Beyond Trikala, in the valley of the Pinios River, abruptly rising from the plain, īne will find a group of high, sheer rocks that have been sculpted by nature over the centuries. 'Meteora' meaning 'rocks in the air' rises 250-300 meters above the valley. Ancient monasteries perching miraculously on top of these pinnacles complete this amazing spectacle. Before these extraordinary monasteries were built in the 9th century, hermits inhabited the caves living at one with nature and seeking unity with God.
In 1540 the Serbs occupied this area and the Orthodox Serbians changed the face of the landscape around Kalampaka. Between 1340 and 1420 they built the first clerical settlement and monasteries above the rocks.In 1356 Monk Athanasios built the Monastery of Metamorphosis (Grand Meteora) which was then followed by the Monastery of the Appearance of the Lord (Ypapantis) by Abbot Neilos. In 1367 Prince Antonios Kantakuzenos founded the monastery of Saint Stepahanos which one can see from the plain of the Pinios River. Abbot Athanasios had a very important successor: the Serbian Prince John Paleaologos-Urosch. He abdicated from his princely role and became known simply as Ioasaph. At first he lived in Mount Athos and later went to the big rock of Plathilithos to construct a monastery and church and from that time it was known as the sanctuary which has a painting of the founder Athanasios.
The Turkish domination in Thessalia from 1420, continuing for 450 years could not destroy the flourishing of the monasteries. During this time large and small monasteries were built and at its peak there were 24 altogether.
In former times ascent to the monasteries was only possible by treacherous methods; climbing a rope ladder or by riding in something resembling a 'hay net' hoisted by a cable winch. These were only replaced after being broken or decayed. Today, however, one does not have to endure such a dramatic journey to admire these amazing sights. There are many steps to climb to reach one's destination. The most impressive to visit are: Grand Meteora the highest and the grandest with rare icons, the Varlaam monastery which has frescoes from the 16 Century, Saint Stephanos occupied by nuns, the convent of Roussanou, and the more personal monastery of Agia Triada which is smaller and less frequented than the others. Here at the mighty 'rocks in the air' towering to heaven you will join Greek mysticism and ascetism.
There is no better location from which to sight-see Meteora than from the friendly, family-run Arsenis ''Pension''. This peaceful spot is just a few minutes drive from the monasteries and the bustling town of Kalambaka; 352 kilometres from Athens, 260 from Thessaloniki, 230 from Delphi and 144 from Volos.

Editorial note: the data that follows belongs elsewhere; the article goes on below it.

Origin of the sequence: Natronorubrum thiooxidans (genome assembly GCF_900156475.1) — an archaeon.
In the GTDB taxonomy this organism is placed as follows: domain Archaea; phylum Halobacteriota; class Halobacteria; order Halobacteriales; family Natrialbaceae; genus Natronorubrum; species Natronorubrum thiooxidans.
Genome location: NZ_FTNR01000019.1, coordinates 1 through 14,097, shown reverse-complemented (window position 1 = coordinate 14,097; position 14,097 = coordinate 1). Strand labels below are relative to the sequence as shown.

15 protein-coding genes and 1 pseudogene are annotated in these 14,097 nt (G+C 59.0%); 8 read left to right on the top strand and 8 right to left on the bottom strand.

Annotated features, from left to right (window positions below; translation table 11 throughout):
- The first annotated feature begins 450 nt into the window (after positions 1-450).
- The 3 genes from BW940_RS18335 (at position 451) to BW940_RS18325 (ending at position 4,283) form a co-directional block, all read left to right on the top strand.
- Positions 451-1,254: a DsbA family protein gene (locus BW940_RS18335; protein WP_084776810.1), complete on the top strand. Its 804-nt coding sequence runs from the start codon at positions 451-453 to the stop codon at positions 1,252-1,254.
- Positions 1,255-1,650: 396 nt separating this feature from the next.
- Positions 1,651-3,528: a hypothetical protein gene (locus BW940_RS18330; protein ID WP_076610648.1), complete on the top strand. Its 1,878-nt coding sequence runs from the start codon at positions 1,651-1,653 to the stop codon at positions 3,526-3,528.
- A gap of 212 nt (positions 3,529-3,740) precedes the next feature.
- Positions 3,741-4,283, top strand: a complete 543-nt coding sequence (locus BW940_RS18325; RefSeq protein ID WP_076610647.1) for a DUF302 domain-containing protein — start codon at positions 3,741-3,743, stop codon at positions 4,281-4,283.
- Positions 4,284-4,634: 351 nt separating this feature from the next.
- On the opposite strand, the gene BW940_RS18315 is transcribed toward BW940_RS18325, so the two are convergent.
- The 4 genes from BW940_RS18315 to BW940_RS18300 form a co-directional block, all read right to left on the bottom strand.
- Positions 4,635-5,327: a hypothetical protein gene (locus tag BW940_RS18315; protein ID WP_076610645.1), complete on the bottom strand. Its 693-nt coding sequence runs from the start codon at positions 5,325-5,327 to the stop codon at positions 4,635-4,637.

Arsenis was constructed in 1995 amidst an olive grove that has been tended respectfully by the Arsenis family for generations. Views of the Thessalian Valley and Pindos Mountains are unique and uninterrupted : the encircling scrubby foothills and pastures provide grazing in winter and spring for sheep, cows and goats. Surrounded by this panorama it is impossible for Vasso, the Matriarch of this welcoming family, not to reminisce about her childhood, for it was in these meadows she endured lonely days as shepherdess with her flocks of animals and wild tortoises. Her knowledge of the local tracks is unquestionable.
Not even in her dreams did she envisage her future role in a successful business as a meticulous housekeeper with the opportunity to admire such familiar scenery from the verandah of her own hotel.Patriarch, Dimitri, is happiest when working the land in tune with the seasons. Red grapes are gathered in September and during autumn wood is energetically cut, stored and stacked to provide fuel for the communal fire place on long cold nights. Winter is the time for harvesting and pressing the olives. By March anticipation of the approaching spring gives new energy and life and its arrival comes in a flurry of flowers; carpets of red poppies, yellow buttercups and wild anemones all crowned by the deep purple blossom of the Judas tree intermittently decorating the rocky landscape. Dimitri is also an expert 'chef ' in the barbeque area. An evening meal is always popular with guests who can enjoy charcoal-grilled local meat, with salads. The relaxing and peaceful atmosphere on the balcony is particularly enticing after a long trip or a busy day of sight-seeing.
Management of the establishment is delegated to the two sons, Costas and Panayotis. Costas, chatty receptionist very much dedicated to public-relations and conversations about international football; is married to Edit, a Hungarian. Her first visit to Meteora was as a holiday-maker: now, as a member of the family she takes an active part in running the business. Hospitable, Panayotis, a professional gymnast, taking after his agile father, helps in the hotel in high season and on Greek Holidays.
The public areas are spacious and light. Close to the reception desk is an open-plan lounge with a cozy fireplace. From the breakfast room, veranda and barbeque area there are lovely views of the countryside. There are 16 rooms altogether, twins, triples and four-bedded family rooms. All are furnished with simple modern furniture; have satellite TV, central-heating, shower and w.c. and have splendid hillside or mountain views. Most have a veranda and air-conditioning.
The Arsenis has already gained a place in the guide books of ''Marco Polo'', ''Michael-Muller'', '' Dumont'', ''Nelles-Guide-Griechenland'' and the French ''Guide de Routard''.